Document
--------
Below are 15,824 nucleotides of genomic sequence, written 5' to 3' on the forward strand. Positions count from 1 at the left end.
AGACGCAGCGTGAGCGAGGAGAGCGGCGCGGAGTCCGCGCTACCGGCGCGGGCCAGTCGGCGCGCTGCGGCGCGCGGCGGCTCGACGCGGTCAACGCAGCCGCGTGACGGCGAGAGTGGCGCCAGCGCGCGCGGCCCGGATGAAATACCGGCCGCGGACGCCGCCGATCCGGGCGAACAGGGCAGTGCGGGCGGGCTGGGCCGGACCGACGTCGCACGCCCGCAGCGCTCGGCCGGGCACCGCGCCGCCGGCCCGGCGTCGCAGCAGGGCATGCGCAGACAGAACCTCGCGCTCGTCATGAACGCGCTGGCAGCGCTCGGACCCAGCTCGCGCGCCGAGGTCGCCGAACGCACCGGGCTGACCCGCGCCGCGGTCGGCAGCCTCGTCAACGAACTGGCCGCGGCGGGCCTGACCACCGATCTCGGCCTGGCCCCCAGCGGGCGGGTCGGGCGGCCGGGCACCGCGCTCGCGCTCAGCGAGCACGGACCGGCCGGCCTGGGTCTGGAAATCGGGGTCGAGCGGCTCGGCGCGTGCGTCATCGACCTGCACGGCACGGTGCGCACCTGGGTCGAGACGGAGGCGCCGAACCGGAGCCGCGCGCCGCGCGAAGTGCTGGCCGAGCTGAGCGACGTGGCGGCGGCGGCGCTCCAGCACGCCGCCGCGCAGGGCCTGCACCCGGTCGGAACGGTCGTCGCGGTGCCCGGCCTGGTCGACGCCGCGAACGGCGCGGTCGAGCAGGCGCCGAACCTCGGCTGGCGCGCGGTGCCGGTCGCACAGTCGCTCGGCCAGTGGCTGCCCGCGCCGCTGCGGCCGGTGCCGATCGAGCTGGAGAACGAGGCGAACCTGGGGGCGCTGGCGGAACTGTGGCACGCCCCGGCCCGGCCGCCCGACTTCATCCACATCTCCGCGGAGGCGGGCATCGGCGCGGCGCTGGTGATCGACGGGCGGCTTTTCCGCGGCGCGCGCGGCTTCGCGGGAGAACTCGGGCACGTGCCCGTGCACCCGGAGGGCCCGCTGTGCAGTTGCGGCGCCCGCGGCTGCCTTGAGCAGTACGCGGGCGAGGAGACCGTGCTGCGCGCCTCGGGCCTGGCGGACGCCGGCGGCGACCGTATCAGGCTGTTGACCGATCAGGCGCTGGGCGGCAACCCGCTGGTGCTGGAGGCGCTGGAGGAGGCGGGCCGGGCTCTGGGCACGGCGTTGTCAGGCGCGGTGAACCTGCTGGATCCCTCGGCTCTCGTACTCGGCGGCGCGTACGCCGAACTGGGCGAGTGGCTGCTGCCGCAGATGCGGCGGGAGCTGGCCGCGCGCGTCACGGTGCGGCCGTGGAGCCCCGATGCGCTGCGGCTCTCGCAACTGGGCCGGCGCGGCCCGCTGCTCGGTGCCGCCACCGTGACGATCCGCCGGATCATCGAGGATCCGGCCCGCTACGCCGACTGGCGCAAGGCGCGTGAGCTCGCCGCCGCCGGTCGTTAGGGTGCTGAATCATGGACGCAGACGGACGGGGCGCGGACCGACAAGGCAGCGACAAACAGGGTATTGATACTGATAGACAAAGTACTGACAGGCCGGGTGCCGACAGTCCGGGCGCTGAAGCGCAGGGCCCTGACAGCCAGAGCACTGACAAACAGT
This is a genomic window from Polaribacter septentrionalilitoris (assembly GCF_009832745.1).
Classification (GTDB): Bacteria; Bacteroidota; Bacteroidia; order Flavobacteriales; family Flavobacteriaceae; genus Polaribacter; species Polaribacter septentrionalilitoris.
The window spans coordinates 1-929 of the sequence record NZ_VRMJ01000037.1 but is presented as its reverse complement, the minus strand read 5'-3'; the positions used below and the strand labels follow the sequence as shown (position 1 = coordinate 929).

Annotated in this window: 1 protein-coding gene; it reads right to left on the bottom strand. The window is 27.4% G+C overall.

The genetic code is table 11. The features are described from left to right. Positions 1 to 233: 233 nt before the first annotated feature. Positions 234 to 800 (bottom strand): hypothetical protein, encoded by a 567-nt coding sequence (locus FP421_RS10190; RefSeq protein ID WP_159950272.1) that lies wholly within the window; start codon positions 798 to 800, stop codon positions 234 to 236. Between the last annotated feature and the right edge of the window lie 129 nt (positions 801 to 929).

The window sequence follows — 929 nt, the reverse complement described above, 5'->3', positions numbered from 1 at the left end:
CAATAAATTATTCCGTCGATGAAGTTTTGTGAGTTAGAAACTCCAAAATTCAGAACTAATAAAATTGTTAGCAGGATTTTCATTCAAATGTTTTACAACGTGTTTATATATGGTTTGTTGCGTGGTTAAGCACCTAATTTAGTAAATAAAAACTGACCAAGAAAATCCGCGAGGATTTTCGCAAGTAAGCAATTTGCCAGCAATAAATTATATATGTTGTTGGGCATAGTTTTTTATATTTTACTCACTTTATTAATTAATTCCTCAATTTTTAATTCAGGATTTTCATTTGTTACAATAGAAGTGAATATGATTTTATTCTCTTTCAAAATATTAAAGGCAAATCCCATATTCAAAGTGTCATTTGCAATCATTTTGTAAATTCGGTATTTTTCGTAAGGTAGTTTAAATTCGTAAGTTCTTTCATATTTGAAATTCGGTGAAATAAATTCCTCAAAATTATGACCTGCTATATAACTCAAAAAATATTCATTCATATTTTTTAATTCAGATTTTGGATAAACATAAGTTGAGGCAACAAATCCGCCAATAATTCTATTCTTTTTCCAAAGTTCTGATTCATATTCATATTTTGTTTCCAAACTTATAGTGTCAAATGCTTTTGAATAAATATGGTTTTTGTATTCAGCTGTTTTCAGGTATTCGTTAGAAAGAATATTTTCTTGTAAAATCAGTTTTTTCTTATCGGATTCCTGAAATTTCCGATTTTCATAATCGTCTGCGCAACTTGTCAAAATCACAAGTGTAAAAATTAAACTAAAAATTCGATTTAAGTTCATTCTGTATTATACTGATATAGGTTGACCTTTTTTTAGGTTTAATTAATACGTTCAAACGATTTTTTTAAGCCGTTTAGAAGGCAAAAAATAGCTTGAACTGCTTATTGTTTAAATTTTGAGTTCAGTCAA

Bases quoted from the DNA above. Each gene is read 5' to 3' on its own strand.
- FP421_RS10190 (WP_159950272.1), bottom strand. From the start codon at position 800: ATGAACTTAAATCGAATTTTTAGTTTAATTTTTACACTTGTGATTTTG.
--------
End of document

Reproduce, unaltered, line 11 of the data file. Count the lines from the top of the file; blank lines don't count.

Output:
- FP421_RS10190 (WP_159950272.1), bottom strand. From the start codon at position 800: ATGAACTTAAATCGAATTTTTAGTTTAATTTTTACACTTGTGATTTTG.